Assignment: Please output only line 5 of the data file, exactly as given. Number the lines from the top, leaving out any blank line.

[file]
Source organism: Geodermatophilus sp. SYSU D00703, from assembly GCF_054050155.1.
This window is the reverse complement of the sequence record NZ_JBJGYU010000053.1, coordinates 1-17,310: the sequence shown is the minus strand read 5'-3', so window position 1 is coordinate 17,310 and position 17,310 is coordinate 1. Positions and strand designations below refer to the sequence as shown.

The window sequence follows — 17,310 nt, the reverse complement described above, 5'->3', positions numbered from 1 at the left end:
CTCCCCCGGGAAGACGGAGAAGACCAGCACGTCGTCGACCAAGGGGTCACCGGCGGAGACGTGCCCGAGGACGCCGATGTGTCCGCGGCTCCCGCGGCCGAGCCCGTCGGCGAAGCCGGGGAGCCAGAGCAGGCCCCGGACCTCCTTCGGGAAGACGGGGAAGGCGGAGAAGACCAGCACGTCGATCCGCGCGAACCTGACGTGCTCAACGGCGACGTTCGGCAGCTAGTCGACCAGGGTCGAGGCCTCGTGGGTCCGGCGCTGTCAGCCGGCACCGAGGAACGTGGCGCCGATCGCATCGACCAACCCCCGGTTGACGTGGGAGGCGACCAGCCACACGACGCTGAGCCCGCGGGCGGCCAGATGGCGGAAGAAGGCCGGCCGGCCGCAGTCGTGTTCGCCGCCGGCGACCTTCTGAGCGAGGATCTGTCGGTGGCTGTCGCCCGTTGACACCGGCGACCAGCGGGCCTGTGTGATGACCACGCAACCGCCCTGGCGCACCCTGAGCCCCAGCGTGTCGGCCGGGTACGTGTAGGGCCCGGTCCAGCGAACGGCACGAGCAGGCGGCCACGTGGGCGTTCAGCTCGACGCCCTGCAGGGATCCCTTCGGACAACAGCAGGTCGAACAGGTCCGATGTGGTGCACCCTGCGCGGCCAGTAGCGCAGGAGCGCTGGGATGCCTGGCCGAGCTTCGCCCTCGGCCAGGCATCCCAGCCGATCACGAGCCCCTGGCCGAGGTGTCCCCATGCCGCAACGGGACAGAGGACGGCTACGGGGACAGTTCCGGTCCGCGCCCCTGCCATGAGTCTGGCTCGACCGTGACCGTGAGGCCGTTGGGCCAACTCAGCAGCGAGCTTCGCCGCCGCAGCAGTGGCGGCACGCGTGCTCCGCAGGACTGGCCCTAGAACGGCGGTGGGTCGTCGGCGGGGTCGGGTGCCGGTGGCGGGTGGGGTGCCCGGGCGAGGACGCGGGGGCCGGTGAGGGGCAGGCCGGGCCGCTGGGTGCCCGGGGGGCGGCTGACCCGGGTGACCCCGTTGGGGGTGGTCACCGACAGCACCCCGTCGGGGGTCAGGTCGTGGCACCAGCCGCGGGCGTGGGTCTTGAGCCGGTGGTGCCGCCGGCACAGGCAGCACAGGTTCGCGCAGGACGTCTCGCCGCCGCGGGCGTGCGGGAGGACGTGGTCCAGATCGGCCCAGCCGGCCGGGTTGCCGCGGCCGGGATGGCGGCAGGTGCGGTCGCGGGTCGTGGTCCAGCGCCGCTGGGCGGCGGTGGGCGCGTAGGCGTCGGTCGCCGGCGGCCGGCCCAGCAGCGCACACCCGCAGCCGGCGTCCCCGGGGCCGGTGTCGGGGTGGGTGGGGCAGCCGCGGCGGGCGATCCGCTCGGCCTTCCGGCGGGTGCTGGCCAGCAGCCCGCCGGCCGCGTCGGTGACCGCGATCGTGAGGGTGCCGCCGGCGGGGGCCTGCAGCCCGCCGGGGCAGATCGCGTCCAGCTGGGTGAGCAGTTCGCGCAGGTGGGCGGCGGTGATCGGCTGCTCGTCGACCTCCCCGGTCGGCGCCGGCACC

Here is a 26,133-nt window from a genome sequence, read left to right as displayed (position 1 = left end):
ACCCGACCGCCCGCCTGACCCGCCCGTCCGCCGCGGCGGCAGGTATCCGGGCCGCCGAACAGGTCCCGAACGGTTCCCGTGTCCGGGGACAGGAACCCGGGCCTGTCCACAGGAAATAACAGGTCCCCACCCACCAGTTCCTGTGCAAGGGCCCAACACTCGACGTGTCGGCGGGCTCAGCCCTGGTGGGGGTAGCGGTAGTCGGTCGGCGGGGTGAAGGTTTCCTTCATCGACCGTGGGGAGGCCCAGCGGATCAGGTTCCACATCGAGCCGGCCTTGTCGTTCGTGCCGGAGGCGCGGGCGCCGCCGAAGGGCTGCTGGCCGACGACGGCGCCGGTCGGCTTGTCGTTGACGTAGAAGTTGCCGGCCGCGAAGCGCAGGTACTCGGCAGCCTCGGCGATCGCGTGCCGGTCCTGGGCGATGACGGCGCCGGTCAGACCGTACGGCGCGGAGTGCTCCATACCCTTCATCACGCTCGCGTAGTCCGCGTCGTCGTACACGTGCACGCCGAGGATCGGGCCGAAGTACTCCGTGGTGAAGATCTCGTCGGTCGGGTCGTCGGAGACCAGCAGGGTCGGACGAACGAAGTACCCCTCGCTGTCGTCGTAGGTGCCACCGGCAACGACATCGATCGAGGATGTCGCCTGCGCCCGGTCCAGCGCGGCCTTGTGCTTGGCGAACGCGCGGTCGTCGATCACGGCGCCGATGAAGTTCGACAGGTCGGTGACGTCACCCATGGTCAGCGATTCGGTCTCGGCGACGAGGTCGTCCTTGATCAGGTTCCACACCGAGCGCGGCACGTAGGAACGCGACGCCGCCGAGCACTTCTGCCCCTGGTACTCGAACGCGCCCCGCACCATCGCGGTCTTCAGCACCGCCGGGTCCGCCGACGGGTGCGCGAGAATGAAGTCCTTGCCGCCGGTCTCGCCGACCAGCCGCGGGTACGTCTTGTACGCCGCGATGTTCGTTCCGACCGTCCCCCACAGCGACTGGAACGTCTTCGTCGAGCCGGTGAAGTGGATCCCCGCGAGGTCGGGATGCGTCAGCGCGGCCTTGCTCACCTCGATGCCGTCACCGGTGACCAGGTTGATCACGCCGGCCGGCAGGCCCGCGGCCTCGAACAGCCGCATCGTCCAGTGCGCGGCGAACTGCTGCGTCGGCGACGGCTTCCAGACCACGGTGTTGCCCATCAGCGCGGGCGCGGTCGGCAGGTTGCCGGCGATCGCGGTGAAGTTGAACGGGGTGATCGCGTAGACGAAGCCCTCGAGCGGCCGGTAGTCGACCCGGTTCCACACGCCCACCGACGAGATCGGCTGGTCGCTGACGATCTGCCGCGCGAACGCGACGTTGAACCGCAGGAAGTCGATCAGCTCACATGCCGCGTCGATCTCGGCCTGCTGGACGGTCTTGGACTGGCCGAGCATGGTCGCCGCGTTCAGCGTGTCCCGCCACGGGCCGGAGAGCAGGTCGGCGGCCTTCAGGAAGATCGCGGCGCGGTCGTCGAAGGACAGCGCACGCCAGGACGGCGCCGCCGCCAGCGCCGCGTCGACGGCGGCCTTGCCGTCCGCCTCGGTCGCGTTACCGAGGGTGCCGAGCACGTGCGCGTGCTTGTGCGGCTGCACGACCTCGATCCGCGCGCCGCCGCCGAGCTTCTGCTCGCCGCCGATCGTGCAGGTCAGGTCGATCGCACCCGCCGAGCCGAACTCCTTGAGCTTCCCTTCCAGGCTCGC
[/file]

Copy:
Here is a 26,133-nt window from a genome sequence, read left to right as displayed (position 1 = left end):